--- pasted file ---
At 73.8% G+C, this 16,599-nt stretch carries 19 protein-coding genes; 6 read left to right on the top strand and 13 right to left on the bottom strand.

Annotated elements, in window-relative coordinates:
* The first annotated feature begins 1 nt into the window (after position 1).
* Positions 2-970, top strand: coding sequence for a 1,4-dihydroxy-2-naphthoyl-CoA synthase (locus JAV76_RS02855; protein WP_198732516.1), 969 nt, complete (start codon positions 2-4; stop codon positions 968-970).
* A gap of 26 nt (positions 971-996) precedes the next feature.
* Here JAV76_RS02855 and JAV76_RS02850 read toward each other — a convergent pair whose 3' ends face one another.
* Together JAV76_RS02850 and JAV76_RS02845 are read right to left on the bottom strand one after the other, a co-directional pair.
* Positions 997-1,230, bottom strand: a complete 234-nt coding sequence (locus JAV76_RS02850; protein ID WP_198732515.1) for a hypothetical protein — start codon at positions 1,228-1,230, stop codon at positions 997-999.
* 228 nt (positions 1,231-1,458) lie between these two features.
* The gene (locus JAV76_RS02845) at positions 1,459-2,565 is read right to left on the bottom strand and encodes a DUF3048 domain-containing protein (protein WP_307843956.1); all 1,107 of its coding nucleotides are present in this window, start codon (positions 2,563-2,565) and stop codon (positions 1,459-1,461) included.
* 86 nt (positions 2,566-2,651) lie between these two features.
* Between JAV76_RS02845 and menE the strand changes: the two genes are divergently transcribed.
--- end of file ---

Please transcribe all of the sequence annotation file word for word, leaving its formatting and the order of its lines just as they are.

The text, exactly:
At 73.8% G+C, this 16,599-nt stretch carries 19 protein-coding genes; 6 read left to right on the top strand and 13 right to left on the bottom strand.

Annotated elements, in window-relative coordinates:
* The first annotated feature begins 1 nt into the window (after position 1).
* Positions 2-970, top strand: coding sequence for a 1,4-dihydroxy-2-naphthoyl-CoA synthase (locus JAV76_RS02855; protein WP_198732516.1), 969 nt, complete (start codon positions 2-4; stop codon positions 968-970).
* A gap of 26 nt (positions 971-996) precedes the next feature.
* Here JAV76_RS02855 and JAV76_RS02850 read toward each other — a convergent pair whose 3' ends face one another.
* Together JAV76_RS02850 and JAV76_RS02845 are read right to left on the bottom strand one after the other, a co-directional pair.
* Positions 997-1,230, bottom strand: a complete 234-nt coding sequence (locus JAV76_RS02850; protein ID WP_198732515.1) for a hypothetical protein — start codon at positions 1,228-1,230, stop codon at positions 997-999.
* 228 nt (positions 1,231-1,458) lie between these two features.
* The gene (locus JAV76_RS02845) at positions 1,459-2,565 is read right to left on the bottom strand and encodes a DUF3048 domain-containing protein (protein WP_307843956.1); all 1,107 of its coding nucleotides are present in this window, start codon (positions 2,563-2,565) and stop codon (positions 1,459-1,461) included.
* 86 nt (positions 2,566-2,651) lie between these two features.
* Between JAV76_RS02845 and menE the strand changes: the two genes are divergently transcribed.